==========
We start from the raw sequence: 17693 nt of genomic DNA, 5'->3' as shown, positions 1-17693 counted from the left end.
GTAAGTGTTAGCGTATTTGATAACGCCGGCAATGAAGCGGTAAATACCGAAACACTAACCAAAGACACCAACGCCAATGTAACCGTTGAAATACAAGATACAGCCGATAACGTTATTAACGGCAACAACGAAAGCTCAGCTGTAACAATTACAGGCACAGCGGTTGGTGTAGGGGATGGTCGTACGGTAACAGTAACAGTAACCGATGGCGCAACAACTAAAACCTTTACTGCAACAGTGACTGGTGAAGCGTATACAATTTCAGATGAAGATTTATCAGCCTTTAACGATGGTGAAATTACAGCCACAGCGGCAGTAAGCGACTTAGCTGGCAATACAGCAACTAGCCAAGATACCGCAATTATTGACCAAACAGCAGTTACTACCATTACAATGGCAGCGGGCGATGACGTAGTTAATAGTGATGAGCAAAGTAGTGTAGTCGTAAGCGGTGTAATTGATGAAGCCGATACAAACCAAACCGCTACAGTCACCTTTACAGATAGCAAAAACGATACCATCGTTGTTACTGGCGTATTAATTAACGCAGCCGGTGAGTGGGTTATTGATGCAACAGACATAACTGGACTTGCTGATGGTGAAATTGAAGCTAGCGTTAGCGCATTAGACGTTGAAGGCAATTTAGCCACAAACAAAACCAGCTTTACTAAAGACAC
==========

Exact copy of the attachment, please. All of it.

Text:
We start from the raw sequence: 17693 nt of genomic DNA, 5'->3' as shown, positions 1-17693 counted from the left end.
GTAAGTGTTAGCGTATTTGATAACGCCGGCAATGAAGCGGTAAATACCGAAACACTAACCAAAGACACCAACGCCAATGTAACCGTTGAAATACAAGATACAGCCGATAACGTTATTAACGGCAACAACGAAAGCTCAGCTGTAACAATTACAGGCACAGCGGTTGGTGTAGGGGATGGTCGTACGGTAACAGTAACAGTAACCGATGGCGCAACAACTAAAACCTTTACTGCAACAGTGACTGGTGAAGCGTATACAATTTCAGATGAAGATTTATCAGCCTTTAACGATGGTGAAATTACAGCCACAGCGGCAGTAAGCGACTTAGCTGGCAATACAGCAACTAGCCAAGATACCGCAATTATTGACCAAACAGCAGTTACTACCATTACAATGGCAGCGGGCGATGACGTAGTTAATAGTGATGAGCAAAGTAGTGTAGTCGTAAGCGGTGTAATTGATGAAGCCGATACAAACCAAACCGCTACAGTCACCTTTACAGATAGCAAAAACGATACCATCGTTGTTACTGGCGTATTAATTAACGCAGCCGGTGAGTGGGTTATTGATGCAACAGACATAACTGGACTTGCTGATGGTGAAATTGAAGCTAGCGTTAGCGCATTAGACGTTGAAGGCAATTTAGCCACAAACAAAACCAGCTTTACTAAAGACAC